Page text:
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Selling "AS IS":

What selling “AS IS” means:

AS IS means that you make no warranties or representations as to a home’s condition.  You’re selling it as it exists. Still, you must disclose all known defects in the property. 


Typically you’re not willing to make corrections to problems that you are disclosing or to defects that you are unaware of. 

The pros–when used:

Selling AS IS is more common in a hot market because the owners have the power. They don’t want the hassles and expense of repairs and buyers don’t have the leverage to be demanding about the condition of the property. Also, some  sellers don't have the money to correct defects.

Most sellers use this approach because they're afraid of being liable for repairs after the sale is complete. It's also commonly used if the home is an estate - if the sellers didn't live in the property and aren’t familiar with possible defects. Marketing a property AS IS doesn’t have to mean there are any problems.

The cons–when not used: 

In the typical marketing of a home, selling AS IS simply isn’t used. Not specifying AS IS actually "implies" a willingness on the owner’s part to sell a product in an atmosphere of fairness and good conscience.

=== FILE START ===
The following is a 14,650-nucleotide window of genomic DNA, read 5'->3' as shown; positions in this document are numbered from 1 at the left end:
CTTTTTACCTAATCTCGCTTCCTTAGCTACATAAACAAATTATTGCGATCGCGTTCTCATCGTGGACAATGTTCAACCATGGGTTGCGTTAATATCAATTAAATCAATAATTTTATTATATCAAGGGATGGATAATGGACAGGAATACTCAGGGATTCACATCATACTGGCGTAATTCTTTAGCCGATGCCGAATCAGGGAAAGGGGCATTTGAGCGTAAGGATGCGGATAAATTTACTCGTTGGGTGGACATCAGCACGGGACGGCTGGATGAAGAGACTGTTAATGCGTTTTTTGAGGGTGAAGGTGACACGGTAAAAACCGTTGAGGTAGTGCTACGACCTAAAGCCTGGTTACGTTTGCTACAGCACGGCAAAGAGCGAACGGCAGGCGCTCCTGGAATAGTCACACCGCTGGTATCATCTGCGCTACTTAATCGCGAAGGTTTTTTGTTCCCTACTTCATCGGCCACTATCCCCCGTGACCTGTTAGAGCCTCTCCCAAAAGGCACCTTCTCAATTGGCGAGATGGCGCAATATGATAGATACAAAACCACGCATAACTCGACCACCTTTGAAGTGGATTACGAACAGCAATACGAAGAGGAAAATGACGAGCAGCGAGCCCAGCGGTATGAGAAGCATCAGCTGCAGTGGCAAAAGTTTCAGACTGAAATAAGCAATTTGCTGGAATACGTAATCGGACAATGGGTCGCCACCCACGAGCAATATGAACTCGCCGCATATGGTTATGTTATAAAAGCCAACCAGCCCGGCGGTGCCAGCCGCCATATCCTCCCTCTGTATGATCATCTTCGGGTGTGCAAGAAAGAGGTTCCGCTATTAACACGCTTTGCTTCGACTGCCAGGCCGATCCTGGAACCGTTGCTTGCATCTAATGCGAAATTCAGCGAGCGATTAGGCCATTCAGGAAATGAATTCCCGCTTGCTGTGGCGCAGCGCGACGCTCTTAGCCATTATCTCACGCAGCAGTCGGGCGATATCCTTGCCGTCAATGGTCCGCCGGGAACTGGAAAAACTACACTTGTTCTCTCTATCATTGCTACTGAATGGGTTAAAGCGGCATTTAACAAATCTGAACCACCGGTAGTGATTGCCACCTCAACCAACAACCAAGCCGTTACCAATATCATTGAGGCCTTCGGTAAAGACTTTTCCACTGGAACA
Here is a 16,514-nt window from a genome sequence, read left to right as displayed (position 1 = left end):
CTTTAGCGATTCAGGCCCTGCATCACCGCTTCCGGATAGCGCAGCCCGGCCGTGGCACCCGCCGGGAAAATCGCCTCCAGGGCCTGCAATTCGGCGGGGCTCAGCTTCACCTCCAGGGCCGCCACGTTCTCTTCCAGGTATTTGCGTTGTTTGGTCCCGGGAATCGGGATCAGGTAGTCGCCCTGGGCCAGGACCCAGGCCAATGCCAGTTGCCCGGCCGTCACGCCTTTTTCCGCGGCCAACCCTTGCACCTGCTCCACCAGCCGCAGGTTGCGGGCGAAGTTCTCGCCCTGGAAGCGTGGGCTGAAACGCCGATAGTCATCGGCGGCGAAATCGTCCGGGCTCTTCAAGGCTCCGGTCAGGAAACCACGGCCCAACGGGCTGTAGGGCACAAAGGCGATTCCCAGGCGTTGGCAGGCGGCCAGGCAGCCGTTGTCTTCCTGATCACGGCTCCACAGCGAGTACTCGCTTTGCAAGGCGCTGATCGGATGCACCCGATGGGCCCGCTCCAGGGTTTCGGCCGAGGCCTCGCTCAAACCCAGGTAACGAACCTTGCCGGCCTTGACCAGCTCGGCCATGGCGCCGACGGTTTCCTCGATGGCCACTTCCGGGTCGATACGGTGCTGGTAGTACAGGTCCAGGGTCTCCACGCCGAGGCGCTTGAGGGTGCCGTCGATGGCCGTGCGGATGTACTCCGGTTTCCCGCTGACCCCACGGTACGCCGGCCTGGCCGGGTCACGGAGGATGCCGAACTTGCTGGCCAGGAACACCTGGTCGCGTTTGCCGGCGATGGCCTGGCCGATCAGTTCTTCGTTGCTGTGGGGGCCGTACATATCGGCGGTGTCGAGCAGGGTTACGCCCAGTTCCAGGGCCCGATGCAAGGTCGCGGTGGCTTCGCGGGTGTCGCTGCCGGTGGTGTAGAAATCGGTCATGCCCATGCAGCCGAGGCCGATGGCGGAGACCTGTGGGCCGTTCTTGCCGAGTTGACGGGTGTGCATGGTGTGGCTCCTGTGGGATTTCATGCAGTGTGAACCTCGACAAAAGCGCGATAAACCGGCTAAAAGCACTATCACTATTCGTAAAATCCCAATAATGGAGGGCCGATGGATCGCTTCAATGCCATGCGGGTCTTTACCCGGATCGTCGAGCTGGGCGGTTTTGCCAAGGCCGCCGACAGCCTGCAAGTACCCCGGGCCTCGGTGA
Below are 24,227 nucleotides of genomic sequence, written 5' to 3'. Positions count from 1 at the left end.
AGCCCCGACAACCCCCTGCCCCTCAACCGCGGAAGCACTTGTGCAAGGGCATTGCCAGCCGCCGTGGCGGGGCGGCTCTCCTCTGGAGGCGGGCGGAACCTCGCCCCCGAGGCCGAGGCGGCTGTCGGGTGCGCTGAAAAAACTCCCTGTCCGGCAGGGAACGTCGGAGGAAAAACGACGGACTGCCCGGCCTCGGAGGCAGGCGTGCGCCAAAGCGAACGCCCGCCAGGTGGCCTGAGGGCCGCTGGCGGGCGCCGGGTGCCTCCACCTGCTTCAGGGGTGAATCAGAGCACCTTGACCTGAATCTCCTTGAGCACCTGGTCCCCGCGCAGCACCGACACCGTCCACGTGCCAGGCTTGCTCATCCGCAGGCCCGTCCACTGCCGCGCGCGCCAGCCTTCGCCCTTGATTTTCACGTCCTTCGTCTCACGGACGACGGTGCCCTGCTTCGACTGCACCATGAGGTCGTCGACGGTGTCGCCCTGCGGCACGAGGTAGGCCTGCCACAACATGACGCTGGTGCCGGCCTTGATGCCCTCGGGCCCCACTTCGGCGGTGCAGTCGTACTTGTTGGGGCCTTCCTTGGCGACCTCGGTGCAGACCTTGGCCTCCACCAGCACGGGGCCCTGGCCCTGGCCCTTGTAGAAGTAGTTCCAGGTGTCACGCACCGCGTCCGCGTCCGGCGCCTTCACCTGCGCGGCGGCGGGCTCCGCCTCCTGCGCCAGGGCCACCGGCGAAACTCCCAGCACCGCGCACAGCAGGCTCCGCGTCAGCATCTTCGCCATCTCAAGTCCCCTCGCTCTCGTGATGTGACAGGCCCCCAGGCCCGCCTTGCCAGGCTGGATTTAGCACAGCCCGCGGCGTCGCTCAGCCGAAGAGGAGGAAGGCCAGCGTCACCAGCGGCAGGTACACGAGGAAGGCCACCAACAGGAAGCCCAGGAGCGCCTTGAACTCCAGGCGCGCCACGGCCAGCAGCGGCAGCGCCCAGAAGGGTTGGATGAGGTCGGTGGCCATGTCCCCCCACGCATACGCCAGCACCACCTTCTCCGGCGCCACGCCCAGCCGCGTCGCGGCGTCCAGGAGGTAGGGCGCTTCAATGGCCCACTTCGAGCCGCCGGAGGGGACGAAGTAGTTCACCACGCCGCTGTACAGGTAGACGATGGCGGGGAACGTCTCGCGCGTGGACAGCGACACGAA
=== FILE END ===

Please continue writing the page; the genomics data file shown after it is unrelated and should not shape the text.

Buyers will still take into consideration the condition of the property when they make their offer. They will make it contingent on a home inspection. The contract is usually worded so the buyers can void the deal if they are dissatisfied with the findings, especially if the seller is insisting on not negotiating resolutions to newly found problems. 

However a broken deal means the seller will have to start all over again to find another buyer. If the inspection turns up new problems, there is an obligation to disclose these issues to future buyers, since the sellers are now aware of them.

  The real bugaboo:

Marketing a home "AS IS" puts a stigma on the property in the minds of the buying public (what's wrong?). It often stops the majority of good, potential buyers from even looking at a home.
Whether you market your home AS IS or not, you have the potential of a lawsuit if something surfaces that you did not disclose and it’s determined that you knew of or even should have known of the defect. 
                                Consult an attorney

State law may be a factor in selling AS IS. Due to liability issues, consult an attorney when considering this option.

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